So, over 20 million veterans in the U.S., but just over 5 million patients enrolled at Veterans Affairs Medical Centers? Well, maybe some of the 15 million veterans who don't use the VA don't live close enough. Maybe. The main reason that the VA only serves about one-fourth of veterans is this, something you rarely read about or hear about during all the hoop-dee-doo over the latest "VA Scandal": Most veterans don't qualify for medical services from the VA because they either 1) don't have a "service-connected disability", or 2) their income isn't low enough. Good luck getting "free" treatment at the VA if you are a veteran and have no service-connected disability and make $40,000 a year. Middle class veterans without service-related disabilities get treated at private hospitals, with their private insurance and co-pays, just like the rest of us. The VA medical system is essentially for poor people, which is fine, but let's just realize what we're talking about here.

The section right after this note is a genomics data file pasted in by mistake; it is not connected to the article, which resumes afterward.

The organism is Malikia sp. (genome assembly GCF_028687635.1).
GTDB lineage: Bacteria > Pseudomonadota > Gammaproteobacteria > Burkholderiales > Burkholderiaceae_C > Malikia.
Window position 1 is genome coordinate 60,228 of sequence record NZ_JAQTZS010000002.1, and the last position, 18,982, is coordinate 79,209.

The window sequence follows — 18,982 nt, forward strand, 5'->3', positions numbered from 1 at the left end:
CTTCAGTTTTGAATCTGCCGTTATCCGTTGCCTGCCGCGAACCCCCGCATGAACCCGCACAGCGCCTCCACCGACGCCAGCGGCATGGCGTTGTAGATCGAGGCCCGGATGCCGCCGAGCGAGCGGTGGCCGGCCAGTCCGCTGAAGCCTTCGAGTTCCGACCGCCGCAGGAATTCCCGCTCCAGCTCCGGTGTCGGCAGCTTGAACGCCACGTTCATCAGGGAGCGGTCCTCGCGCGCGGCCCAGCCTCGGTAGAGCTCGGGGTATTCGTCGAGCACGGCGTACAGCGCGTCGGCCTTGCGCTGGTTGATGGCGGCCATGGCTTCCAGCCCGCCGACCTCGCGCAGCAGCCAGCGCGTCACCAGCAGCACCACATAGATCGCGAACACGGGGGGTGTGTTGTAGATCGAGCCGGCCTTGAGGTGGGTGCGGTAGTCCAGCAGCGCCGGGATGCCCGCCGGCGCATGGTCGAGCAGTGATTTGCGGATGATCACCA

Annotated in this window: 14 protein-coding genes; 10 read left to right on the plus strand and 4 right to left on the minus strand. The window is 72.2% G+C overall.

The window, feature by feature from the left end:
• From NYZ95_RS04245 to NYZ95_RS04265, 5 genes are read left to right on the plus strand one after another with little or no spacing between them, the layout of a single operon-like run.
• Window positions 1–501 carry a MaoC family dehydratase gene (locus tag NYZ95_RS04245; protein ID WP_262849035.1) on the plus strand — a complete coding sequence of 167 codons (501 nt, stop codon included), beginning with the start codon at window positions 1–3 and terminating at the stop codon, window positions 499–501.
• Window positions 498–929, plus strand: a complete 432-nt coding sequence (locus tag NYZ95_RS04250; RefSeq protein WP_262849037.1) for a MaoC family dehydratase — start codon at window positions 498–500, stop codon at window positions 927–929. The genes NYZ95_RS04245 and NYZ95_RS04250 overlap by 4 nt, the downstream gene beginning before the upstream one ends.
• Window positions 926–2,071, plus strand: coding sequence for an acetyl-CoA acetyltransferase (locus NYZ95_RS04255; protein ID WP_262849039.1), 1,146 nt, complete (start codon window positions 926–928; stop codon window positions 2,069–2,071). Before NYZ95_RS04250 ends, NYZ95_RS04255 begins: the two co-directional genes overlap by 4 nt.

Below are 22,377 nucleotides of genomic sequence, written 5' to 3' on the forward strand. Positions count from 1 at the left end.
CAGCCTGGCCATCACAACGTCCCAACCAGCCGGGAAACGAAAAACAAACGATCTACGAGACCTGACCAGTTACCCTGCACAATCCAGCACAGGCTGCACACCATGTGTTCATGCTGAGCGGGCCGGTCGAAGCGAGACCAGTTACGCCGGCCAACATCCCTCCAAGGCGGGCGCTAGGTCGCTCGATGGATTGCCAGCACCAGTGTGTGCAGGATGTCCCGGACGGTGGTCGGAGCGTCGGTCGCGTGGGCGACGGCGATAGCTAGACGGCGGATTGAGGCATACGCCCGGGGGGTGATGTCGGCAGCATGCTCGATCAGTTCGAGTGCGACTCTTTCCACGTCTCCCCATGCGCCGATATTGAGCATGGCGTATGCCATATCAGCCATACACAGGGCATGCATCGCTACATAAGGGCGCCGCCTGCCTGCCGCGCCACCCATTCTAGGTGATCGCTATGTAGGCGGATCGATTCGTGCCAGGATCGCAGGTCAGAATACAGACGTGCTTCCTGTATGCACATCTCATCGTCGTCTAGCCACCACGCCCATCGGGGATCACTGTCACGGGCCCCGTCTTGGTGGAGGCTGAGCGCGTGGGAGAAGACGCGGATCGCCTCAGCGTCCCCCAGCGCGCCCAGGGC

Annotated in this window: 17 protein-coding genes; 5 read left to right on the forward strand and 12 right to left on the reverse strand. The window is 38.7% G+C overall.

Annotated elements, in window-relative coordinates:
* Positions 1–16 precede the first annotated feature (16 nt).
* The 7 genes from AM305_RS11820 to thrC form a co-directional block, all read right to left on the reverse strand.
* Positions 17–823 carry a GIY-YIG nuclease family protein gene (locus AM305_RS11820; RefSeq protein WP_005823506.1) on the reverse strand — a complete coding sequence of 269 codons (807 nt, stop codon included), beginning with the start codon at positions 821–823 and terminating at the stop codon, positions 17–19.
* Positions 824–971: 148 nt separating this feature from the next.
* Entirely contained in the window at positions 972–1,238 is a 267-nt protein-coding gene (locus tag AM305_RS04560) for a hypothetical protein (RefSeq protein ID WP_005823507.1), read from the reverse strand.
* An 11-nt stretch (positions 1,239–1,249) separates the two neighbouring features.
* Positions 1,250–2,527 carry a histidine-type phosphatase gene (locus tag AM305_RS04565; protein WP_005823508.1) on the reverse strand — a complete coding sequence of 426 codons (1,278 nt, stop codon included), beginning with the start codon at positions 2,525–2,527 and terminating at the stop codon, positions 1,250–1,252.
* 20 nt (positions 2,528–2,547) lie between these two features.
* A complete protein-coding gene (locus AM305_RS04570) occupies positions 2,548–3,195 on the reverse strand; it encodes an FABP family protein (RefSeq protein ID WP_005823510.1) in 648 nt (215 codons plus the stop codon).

As for the argument that the VA must continue to exist until the crack of doom, well, I find that rather dubious. If you lost your leg, either in a car crash or an IED attack, would you rather get care at Cedars-Sinai or a VA hospital? C'mon. Do you think the VA has the world's best PTSD care? You sure? Where's the evidence that they do trauma work any better than psychologists in private practice? What's their success rate with PTSD, i.e., how many of their PTSD patients show significant improvement within 24 weeks of entering treatment? Pretty hard for anyone to get better in a system that gives you monthly disability checks but only as long as you stay sick. "Come to the VA for PTSD treatment -- and leave as a financially secure, but unemployable and chronically disabled veteran!"